Twenty two g of NafionŽ (H+) containing 20.0 mmols of sulfonic acid groups in 300 ml of H2 O was stirred with 2.63 g of Pd(NO3)2.xH2 O (39.0 wt % Pd; 9.7 mmols of Pd) at 60° C. for about 5 h. The resultant slurry was filtered and the reddish-brown resin was dried in a vacuum oven for about 5 h at about 110° C. The clear filtrate was titrated for liberated nitric acid (18.5 mmols of HNO3), and the resin was analyzed for palladium (3.95 wt % Pd, corresponding to 8.5 mmols of Pd). Mol % of palladium in the resin composition was: ##EQU4## Hydrogen ions comprised the remainder (15.0 mol %), the total amounting to 100 mol %. The mol % of palladium compound in the starting ingredients (to prepare the resin) was: ##EQU5##
A palladium-exchanged NafionŽ (H+) resin was prepared as in Part A and contained at least 95 mol % palladium. Eight g of this resin containing 4.3 mmols of palladium, 6.76 g (45.0 mmols) of trifluoromethanesulfonic acid, and 80 ml of toluene were charged to a shaker tube previously flushed with nitrogen. The tube was pressurized with 200 psi (1.38 MPa) of a mixture of CO and O2 (3 mol % O2), and the temperature was increased to 150° C. A total pressure of 4000 psi (27.6 MPa) was reached by continuing to pressurize the shaker tube to 800 psi (5.5 MPa) with a CO/O2 mixture, followed by 180 psi (1.24 MPa) oxygen and 3020 psi (20.8 MPa) of a CO/O2 mixture. During the reaction time of two hours, the tube was repressurized with a CO/O2 mixture as necessary to maintain pressure. After the reaction, the tube was discharged, the resin was removed by filtration and the filtrate was diluted with methylene chloride and washed with water. The organic phase was dried over MgSO4, evaporated to a small volume, and analyzed for toluic acids with the following results:
______________________________________Mol % Isomer Distributiono m p______________________________________29.0 16.0 55.0______________________________________
The mol % of Pd compound in the catalyst ingredients was ##EQU6##
The experiment described above was repeated except that trifluoromethanesulfonic acid was omitted. Toluic acids were formed in approximately 3% of the amount obtained above.
______________________________________Mol % Isomer Distributiono m p______________________________________34.0 27.0 39.0______________________________________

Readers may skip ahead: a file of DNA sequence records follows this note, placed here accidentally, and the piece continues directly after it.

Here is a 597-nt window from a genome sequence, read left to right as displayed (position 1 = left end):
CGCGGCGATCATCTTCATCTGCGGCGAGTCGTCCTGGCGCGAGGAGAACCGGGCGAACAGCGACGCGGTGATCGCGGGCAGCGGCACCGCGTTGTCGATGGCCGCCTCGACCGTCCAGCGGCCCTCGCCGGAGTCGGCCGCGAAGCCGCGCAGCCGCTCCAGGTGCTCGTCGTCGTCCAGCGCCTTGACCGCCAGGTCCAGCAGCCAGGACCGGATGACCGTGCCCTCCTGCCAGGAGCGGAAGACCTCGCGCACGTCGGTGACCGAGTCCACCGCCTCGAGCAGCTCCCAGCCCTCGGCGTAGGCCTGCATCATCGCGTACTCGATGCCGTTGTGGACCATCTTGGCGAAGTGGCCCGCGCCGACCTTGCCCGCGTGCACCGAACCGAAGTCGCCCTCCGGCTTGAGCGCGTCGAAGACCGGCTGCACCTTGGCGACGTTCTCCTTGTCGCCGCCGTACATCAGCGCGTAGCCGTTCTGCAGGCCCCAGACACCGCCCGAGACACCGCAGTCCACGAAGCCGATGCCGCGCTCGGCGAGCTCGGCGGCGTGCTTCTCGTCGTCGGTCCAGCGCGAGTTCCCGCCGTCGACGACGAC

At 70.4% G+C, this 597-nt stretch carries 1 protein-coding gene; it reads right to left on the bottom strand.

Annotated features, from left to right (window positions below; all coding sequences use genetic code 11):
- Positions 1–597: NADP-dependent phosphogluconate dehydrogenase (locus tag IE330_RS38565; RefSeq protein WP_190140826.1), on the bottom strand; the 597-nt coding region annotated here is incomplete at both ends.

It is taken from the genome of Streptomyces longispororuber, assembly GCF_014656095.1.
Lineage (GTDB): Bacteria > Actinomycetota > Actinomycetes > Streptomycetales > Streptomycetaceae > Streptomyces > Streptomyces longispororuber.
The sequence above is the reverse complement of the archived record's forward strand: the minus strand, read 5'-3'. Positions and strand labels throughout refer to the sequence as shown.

Twenty-two g of NafionŽ (H+) containing 20.0 mmols of sulfonic acid groups in 300 ml of H2 O was stirred with 2.2 g of Rh(NO3)3.2H2 O (6.8 mmols) at 60° C. for about 67 h. The resultant slurry was filtered and the orange resin was dried in a vacuum oven for about 5 h at about 110° C. The filtrate was titrated for liberated nitric acid (5.6 mmols) and the resin was analyzed for rhodium (2.6 mmols). The results show that the catalyst composition contained 15.3 mol % rhodium ions and 84.7 mol % hydrogen ions. The mol % of rhodium compound in the catalyst ingredients was 25.4 mol % (Compare Example 9, Table 1, wherein the mol % Rh was 25.3).
The best mode for carrying out the process of the invention is believed to be demonstrated by Examples 3 and 11 (batchwise) and 31 (continuous).
Toluic acid, particularly p-toluic acid, is a useful intermediate in the preparation of terephthalic acid which is used in the manufacture of fiber-forming polyesters.
Although the preferred embodiments of the invention have been illustrated and described, it is to be understood that there is no intent to limit the invention to the precise consructions herein disclosed and that the right is reserved to all changes and modifications within the scope of the invention as defined in the appended claims.
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|U.S. Classification||502/159, 502/169, 502/168|
|International Classification||B01J31/10, C07C51/10, B01J31/16|
|Cooperative Classification||B01J31/10, C07C51/10|
|European Classification||C07C51/10, B01J31/10|
|Mar 17, 1987||FPAY||Fee payment|
Year of fee payment: 4
|Apr 25, 1991||FPAY||Fee payment|
Year of fee payment: 8
|Jun 27, 1995||REMI||Maintenance fee reminder mailed|
|Nov 19, 1995||LAPS||Lapse for failure to pay maintenance fees|
|Jan 30, 1996||FP||Expired due to failure to pay maintenance fee|
Effective date: 19951122